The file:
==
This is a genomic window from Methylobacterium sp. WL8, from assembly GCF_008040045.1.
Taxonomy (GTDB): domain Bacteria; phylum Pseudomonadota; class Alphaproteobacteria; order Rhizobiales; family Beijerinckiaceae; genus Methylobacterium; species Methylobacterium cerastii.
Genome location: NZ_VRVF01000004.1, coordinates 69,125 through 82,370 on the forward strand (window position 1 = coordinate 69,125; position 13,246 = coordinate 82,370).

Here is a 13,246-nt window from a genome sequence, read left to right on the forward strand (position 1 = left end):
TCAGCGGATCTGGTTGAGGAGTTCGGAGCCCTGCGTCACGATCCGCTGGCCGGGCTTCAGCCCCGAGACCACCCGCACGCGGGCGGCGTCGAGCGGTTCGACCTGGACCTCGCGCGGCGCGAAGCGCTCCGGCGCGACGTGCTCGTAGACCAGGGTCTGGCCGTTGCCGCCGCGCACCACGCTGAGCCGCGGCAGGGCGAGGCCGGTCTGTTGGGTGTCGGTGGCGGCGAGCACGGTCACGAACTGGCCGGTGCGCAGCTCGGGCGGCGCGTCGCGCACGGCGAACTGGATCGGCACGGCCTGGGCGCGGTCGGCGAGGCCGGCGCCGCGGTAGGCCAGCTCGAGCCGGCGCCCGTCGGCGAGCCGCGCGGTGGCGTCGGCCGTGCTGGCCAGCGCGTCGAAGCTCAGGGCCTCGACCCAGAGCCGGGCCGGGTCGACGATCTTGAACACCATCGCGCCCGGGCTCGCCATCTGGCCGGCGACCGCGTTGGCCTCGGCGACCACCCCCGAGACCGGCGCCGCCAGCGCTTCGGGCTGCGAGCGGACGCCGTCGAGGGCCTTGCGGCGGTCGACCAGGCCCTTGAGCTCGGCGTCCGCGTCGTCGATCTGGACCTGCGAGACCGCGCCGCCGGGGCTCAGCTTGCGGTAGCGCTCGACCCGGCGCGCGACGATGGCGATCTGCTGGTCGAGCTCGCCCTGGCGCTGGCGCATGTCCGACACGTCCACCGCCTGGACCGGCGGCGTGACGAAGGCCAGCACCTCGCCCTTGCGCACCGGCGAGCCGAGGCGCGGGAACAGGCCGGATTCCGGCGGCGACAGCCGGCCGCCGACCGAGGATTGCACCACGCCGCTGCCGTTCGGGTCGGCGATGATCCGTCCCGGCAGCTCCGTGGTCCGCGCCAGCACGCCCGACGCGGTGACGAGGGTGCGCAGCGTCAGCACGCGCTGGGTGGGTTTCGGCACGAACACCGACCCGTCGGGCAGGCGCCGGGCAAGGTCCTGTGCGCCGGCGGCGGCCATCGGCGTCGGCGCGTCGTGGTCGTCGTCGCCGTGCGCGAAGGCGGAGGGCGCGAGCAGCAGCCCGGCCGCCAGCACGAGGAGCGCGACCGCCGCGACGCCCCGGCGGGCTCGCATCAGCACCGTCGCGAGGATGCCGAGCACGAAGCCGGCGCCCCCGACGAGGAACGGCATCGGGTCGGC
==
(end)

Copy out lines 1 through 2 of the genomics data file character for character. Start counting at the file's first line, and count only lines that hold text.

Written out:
This is a genomic window from Methylobacterium sp. WL8, from assembly GCF_008040045.1.
Taxonomy (GTDB): domain Bacteria; phylum Pseudomonadota; class Alphaproteobacteria; order Rhizobiales; family Beijerinckiaceae; genus Methylobacterium; species Methylobacterium cerastii.